Advice for Young Graduates – How to Land Your First Job
July 8, 2015

Most students have little idea of what working in the real world involves. They may have tons of questions and no one to ask. Or, they may know what they want to do, without knowing where to begin. An old proverb declares that the journey of a thousand miles commences with the first step. Similarly, the road to that dream job you’re keen on begins with the simple activity of understanding your skills and co-relating them to the job you have your eyes set on.

Understanding Your Strengths Is Key to Identifying Your Dream Job or Career

Contrary to what many people think, not everyone who graduates college has a clear understanding of what their dream job is going to be. Certainly, some gifted individuals possess immense clarity on their career choices. But these individuals are more the exception than the norm.

Sometimes, identifying your dream job or career can take years to ascertain. This is because not everyone experiences self-realization at the same point in their lives. Therefore, the best way to start understanding yourself lies in determining what your key strengths are.

Gary Vaynerchuk suggests the following method for figuring out your best job skills or strengths:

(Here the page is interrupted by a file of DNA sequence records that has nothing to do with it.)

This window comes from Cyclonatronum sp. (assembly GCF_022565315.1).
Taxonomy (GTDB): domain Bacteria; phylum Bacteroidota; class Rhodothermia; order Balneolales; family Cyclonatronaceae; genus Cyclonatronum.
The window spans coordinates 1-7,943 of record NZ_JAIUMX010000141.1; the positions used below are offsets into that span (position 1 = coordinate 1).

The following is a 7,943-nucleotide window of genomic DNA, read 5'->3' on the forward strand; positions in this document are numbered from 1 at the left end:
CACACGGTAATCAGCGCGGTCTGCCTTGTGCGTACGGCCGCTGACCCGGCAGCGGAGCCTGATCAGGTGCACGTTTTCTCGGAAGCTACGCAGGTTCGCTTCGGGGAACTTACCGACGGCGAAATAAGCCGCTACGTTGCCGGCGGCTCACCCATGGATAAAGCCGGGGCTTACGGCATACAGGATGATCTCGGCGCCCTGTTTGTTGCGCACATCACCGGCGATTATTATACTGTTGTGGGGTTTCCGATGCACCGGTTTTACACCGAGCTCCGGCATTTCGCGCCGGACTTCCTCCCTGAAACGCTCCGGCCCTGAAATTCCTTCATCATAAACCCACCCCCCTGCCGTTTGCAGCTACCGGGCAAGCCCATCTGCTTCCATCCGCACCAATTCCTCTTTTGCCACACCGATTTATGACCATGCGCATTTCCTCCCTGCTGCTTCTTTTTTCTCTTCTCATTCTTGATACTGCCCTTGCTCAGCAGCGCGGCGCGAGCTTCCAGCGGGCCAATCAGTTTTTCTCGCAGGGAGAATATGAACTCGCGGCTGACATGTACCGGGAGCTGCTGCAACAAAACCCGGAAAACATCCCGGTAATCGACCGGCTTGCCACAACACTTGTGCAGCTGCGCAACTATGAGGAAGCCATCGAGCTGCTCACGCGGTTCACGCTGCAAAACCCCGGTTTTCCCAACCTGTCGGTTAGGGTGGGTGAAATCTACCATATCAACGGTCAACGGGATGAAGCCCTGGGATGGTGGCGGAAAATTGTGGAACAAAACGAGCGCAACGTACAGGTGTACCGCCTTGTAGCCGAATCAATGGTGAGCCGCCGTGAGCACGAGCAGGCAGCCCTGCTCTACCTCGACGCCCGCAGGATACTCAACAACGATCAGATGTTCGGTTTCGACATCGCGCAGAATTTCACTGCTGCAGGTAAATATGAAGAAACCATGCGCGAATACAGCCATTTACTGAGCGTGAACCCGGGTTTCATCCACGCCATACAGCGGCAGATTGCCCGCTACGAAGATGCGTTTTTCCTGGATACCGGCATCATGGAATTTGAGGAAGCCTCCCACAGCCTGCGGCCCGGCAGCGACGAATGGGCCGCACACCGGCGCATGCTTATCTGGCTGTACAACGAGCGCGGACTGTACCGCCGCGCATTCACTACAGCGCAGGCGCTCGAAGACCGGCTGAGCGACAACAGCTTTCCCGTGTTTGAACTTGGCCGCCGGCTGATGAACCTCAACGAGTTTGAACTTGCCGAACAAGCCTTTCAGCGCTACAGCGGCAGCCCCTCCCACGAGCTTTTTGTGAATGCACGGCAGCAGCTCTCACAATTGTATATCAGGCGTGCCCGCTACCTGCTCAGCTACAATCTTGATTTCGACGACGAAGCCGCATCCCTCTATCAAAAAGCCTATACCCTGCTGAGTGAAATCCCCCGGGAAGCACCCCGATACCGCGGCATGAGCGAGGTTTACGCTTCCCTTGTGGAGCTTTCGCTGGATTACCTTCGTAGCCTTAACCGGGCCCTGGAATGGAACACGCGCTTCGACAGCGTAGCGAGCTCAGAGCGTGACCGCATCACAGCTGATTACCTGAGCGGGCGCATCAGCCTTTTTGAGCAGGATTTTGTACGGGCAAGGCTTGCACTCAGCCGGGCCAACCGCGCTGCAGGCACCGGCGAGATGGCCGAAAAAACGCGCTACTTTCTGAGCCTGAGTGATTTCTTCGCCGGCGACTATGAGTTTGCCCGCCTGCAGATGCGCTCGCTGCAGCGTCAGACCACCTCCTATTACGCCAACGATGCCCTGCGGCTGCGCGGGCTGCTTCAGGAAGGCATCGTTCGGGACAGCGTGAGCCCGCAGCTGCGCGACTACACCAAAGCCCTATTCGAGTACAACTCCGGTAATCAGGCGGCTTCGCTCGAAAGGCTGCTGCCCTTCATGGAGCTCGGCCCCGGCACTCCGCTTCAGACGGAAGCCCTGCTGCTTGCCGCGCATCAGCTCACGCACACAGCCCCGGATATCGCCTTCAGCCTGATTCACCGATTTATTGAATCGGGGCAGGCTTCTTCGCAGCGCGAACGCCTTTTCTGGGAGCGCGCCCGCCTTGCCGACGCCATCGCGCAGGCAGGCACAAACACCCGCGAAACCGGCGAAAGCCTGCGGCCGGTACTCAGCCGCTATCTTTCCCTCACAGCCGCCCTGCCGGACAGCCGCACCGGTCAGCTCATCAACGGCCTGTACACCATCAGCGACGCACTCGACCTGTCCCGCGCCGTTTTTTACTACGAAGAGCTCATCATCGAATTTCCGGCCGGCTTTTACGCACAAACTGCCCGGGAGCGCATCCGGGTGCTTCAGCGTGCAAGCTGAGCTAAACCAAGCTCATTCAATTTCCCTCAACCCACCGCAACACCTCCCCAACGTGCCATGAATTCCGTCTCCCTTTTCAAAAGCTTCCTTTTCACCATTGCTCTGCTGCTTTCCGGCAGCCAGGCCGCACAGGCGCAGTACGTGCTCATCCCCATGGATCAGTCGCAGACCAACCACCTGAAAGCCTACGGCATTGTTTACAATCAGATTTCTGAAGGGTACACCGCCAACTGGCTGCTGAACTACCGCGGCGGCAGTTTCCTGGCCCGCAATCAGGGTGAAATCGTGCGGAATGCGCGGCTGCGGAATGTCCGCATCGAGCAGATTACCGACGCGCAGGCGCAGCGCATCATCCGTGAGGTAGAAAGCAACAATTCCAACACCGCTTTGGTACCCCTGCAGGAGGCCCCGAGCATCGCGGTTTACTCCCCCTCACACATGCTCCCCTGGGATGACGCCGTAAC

• Based on your own achievements and failures, list your biggest strengths and weaknesses
  • Pick five people you share a deep relationship with and ask them to tell you what they think you’re best at and what you’re worst at
  • Similarly, pick five people with whom you’re not that close, but who know you well, and put the same questions to them
  • Note down their answers
  • Compare these with the answers you noted earlier and underline the similarities
  • If you have any mail, notes, or letters where people praised you or critiqued you, review these and jot down:
    • The skills that people consistently praised you for and,
    • The things that people constantly highlighted as your improvement areas

You could consider asking the same questions to people who follow you on social media networks too. Once you’ve completed this exercise, you should have enough details to determine your greatest strengths and shortcomings. These will form the building blocks in your quest of finding a job.